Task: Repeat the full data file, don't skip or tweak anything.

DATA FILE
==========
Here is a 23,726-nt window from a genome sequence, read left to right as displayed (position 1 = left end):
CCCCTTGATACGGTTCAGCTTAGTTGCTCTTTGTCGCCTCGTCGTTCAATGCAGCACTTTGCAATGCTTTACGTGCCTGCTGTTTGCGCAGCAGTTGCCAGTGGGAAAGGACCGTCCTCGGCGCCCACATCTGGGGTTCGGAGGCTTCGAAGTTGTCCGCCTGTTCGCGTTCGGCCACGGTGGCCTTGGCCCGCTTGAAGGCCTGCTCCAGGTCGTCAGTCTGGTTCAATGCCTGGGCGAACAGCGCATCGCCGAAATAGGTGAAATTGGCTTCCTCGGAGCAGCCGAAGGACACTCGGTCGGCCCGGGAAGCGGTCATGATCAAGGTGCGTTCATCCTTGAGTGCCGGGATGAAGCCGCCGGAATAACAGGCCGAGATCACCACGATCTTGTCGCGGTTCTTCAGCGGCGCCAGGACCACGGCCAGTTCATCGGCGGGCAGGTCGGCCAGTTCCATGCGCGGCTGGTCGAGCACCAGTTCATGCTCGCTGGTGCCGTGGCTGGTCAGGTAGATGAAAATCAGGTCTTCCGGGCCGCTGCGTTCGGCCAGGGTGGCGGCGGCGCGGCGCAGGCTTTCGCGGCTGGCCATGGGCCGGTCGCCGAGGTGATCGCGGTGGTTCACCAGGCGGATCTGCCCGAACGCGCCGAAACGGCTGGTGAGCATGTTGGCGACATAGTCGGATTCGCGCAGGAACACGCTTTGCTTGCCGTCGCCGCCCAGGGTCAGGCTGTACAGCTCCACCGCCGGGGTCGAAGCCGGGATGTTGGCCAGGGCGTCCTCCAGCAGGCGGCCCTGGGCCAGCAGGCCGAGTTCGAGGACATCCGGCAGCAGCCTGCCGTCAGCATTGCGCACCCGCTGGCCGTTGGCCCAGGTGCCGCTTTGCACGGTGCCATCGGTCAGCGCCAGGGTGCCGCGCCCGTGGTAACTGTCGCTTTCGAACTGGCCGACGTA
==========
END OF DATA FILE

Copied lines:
Here is a 23,726-nt window from a genome sequence, read left to right as displayed (position 1 = left end):
CCCCTTGATACGGTTCAGCTTAGTTGCTCTTTGTCGCCTCGTCGTTCAATGCAGCACTTTGCAATGCTTTACGTGCCTGCTGTTTGCGCAGCAGTTGCCAGTGGGAAAGGACCGTCCTCGGCGCCCACATCTGGGGTTCGGAGGCTTCGAAGTTGTCCGCCTGTTCGCGTTCGGCCACGGTGGCCTTGGCCCGCTTGAAGGCCTGCTCCAGGTCGTCAGTCTGGTTCAATGCCTGGGCGAACAGCGCATCGCCGAAATAGGTGAAATTGGCTTCCTCGGAGCAGCCGAAGGACACTCGGTCGGCCCGGGAAGCGGTCATGATCAAGGTGCGTTCATCCTTGAGTGCCGGGATGAAGCCGCCGGAATAACAGGCCGAGATCACCACGATCTTGTCGCGGTTCTTCAGCGGCGCCAGGACCACGGCCAGTTCATCGGCGGGCAGGTCGGCCAGTTCCATGCGCGGCTGGTCGAGCACCAGTTCATGCTCGCTGGTGCCGTGGCTGGTCAGGTAGATGAAAATCAGGTCTTCCGGGCCGCTGCGTTCGGCCAGGGTGGCGGCGGCGCGGCGCAGGCTTTCGCGGCTGGCCATGGGCCGGTCGCCGAGGTGATCGCGGTGGTTCACCAGGCGGATCTGCCCGAACGCGCCGAAACGGCTGGTGAGCATGTTGGCGACATAGTCGGATTCGCGCAGGAACACGCTTTGCTTGCCGTCGCCGCCCAGGGTCAGGCTGTACAGCTCCACCGCCGGGGTCGAAGCCGGGATGTTGGCCAGGGCGTCCTCCAGCAGGCGGCCCTGGGCCAGCAGGCCGAGTTCGAGGACATCCGGCAGCAGCCTGCCGTCAGCATTGCGCACCCGCTGGCCGTTGGCCCAGGTGCCGCTTTGCACGGTGCCATCGGTCAGCGCCAGGGTGCCGCGCCCGTGGTAACTGTCGCTTTCGAACTGGCCGACGTA